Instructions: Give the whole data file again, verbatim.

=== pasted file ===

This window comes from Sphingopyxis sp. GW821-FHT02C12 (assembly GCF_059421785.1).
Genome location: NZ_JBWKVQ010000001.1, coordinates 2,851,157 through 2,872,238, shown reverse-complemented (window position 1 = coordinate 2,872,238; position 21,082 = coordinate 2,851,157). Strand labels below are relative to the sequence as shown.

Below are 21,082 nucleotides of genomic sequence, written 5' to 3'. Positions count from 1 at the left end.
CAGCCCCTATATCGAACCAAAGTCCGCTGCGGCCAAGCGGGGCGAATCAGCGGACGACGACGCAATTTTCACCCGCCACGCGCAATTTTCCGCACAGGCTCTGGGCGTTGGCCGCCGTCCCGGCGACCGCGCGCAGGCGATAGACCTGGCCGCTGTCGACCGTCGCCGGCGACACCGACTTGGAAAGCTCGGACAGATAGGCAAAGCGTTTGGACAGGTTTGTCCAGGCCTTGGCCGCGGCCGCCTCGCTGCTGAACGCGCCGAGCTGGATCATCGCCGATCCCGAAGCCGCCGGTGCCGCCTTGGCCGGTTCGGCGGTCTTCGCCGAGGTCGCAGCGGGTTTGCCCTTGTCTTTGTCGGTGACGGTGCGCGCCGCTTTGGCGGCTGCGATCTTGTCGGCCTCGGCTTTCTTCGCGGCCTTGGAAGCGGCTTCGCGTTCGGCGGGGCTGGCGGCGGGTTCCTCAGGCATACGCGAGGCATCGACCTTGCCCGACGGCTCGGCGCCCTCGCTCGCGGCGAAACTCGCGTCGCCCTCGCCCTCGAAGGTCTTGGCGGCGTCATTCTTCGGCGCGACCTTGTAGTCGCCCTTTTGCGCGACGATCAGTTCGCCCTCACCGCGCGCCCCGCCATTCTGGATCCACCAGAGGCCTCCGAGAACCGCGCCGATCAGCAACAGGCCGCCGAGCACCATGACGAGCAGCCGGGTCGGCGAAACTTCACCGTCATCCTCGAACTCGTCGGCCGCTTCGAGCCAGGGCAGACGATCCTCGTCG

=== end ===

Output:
This window comes from Sphingopyxis sp. GW821-FHT02C12 (assembly GCF_059421785.1).
Genome location: NZ_JBWKVQ010000001.1, coordinates 2,851,157 through 2,872,238, shown reverse-complemented (window position 1 = coordinate 2,872,238; position 21,082 = coordinate 2,851,157). Strand labels below are relative to the sequence as shown.

Below are 21,082 nucleotides of genomic sequence, written 5' to 3'. Positions count from 1 at the left end.
CAGCCCCTATATCGAACCAAAGTCCGCTGCGGCCAAGCGGGGCGAATCAGCGGACGACGACGCAATTTTCACCCGCCACGCGCAATTTTCCGCACAGGCTCTGGGCGTTGGCCGCCGTCCCGGCGACCGCGCGCAGGCGATAGACCTGGCCGCTGTCGACCGTCGCCGGCGACACCGACTTGGAAAGCTCGGACAGATAGGCAAAGCGTTTGGACAGGTTTGTCCAGGCCTTGGCCGCGGCCGCCTCGCTGCTGAACGCGCCGAGCTGGATCATCGCCGATCCCGAAGCCGCCGGTGCCGCCTTGGCCGGTTCGGCGGTCTTCGCCGAGGTCGCAGCGGGTTTGCCCTTGTCTTTGTCGGTGACGGTGCGCGCCGCTTTGGCGGCTGCGATCTTGTCGGCCTCGGCTTTCTTCGCGGCCTTGGAAGCGGCTTCGCGTTCGGCGGGGCTGGCGGCGGGTTCCTCAGGCATACGCGAGGCATCGACCTTGCCCGACGGCTCGGCGCCCTCGCTCGCGGCGAAACTCGCGTCGCCCTCGCCCTCGAAGGTCTTGGCGGCGTCATTCTTCGGCGCGACCTTGTAGTCGCCCTTTTGCGCGACGATCAGTTCGCCCTCACCGCGCGCCCCGCCATTCTGGATCCACCAGAGGCCTCCGAGAACCGCGCCGATCAGCAACAGGCCGCCGAGCACCATGACGAGCAGCCGGGTCGGCGAAACTTCACCGTCATCCTCGAACTCGTCGGCCGCTTCGAGCCAGGGCAGACGATCCTCGTCG